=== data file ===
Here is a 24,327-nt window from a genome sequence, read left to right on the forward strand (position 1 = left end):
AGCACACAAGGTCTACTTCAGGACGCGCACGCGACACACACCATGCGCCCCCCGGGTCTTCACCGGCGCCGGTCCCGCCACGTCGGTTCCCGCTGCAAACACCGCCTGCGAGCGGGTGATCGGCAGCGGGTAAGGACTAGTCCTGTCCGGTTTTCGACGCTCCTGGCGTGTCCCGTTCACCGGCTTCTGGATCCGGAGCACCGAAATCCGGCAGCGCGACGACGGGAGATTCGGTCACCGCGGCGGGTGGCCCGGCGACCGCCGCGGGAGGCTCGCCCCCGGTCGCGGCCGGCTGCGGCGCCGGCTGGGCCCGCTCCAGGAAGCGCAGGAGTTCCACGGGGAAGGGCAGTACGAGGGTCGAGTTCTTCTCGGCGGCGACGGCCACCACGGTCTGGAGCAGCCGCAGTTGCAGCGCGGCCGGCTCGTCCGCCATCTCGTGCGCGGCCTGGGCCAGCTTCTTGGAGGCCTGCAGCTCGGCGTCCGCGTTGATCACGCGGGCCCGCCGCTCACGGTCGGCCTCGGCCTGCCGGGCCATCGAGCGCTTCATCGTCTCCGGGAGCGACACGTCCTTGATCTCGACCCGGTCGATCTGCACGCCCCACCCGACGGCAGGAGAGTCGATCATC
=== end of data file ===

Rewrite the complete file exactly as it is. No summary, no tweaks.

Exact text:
Here is a 24,327-nt window from a genome sequence, read left to right on the forward strand (position 1 = left end):
AGCACACAAGGTCTACTTCAGGACGCGCACGCGACACACACCATGCGCCCCCCGGGTCTTCACCGGCGCCGGTCCCGCCACGTCGGTTCCCGCTGCAAACACCGCCTGCGAGCGGGTGATCGGCAGCGGGTAAGGACTAGTCCTGTCCGGTTTTCGACGCTCCTGGCGTGTCCCGTTCACCGGCTTCTGGATCCGGAGCACCGAAATCCGGCAGCGCGACGACGGGAGATTCGGTCACCGCGGCGGGTGGCCCGGCGACCGCCGCGGGAGGCTCGCCCCCGGTCGCGGCCGGCTGCGGCGCCGGCTGGGCCCGCTCCAGGAAGCGCAGGAGTTCCACGGGGAAGGGCAGTACGAGGGTCGAGTTCTTCTCGGCGGCGACGGCCACCACGGTCTGGAGCAGCCGCAGTTGCAGCGCGGCCGGCTCGTCCGCCATCTCGTGCGCGGCCTGGGCCAGCTTCTTGGAGGCCTGCAGCTCGGCGTCCGCGTTGATCACGCGGGCCCGCCGCTCACGGTCGGCCTCGGCCTGCCGGGCCATCGAGCGCTTCATCGTCTCCGGGAGCGACACGTCCTTGATCTCGACCCGGTCGATCTGCACGCCCCACCCGACGGCAGGAGAGTCGATCATC